Shares of Xero [NZX: XRO], the cloud-based accounting software firm, are overvalued on US growth prospects and have been rated a 'sell' by Deutsche Bank as it initiates coverage of the company.
The investment bank, which part owns Craigs Investment Partners in New Zealand, gave the Wellington-based company a target share price of $18.90. Shares of Xero recently traded at $23.25, well below its March record of $45.99. It last traded below $20 in October last year.
Globally tech stocks have pared gains made early in the year and the NZX Sci-tech Index, which includes Xero, bio-tech company Pacific Edge, BLIS Technologies and Windflow Technology, has fallen some 28 percent since January as investors questioned high valuations relative to earnings.
In a note "Too much blue sky baked in" analysts Stephen Ridgewell and Joshua Dale say the "market is pricing in a faster ramp up in US sales than is likely and that the share price is likely to de-rate" to $18.90 on a discounted cash flow basis. The company needs two to three more years to build its growth engine in the US, they said.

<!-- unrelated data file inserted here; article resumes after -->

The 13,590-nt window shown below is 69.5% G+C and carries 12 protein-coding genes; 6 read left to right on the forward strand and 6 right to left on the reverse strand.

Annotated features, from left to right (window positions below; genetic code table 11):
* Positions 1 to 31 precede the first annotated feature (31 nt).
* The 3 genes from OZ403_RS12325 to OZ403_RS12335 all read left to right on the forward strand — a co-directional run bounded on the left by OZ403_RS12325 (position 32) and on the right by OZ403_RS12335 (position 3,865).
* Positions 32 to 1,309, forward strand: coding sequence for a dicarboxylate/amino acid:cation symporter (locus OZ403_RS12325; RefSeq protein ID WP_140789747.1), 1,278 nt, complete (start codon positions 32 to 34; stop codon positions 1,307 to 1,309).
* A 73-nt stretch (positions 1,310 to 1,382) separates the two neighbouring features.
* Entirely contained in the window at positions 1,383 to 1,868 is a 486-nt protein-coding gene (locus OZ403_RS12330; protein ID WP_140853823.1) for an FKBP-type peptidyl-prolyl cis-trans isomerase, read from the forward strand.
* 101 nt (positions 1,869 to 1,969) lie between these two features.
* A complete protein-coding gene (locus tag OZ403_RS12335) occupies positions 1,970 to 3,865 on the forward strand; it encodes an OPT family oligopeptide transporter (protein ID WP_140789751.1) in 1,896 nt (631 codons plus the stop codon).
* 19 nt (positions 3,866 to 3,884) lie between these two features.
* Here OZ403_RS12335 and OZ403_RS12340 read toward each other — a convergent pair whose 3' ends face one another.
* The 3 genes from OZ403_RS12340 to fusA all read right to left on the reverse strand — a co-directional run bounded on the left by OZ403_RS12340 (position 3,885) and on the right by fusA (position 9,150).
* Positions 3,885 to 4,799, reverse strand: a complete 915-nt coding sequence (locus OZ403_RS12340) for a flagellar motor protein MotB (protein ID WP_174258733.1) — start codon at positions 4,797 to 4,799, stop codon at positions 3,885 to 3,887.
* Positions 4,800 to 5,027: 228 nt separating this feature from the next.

The Wellington-based company wants a million customers, and is targeting growth in the US where it sees the potential to take market share of an estimate 29 million small to medium sized business owners. According to chief executive Rod Drury's annual general meeting presentation in July, the company has 334,000 customers worldwide, two-thirds of which were in Australia and New Zealand, and 18,000 in North America.
Banking fragmentation and the complex tax and state system in the US was a technical hurdle the company had to surmount, but more importantly competition from incumbent Intuit meant Xero would take several years to build momentum, the analysts said. Xero needed to build a product suite which matched Intuit's own offerings, incorporating tax management as well as catering for the prevalence of cheques in the market.
Xero was on track to take market share in Australia and New Zealand over the next two to three years, and was gaining ground in the UK but needed banks to allow for direct data access, Ridgewell and Dale.
The stock is rated an average of 'hold', based on five analysts as surveyed by Reuters, with a median price target of $21.75.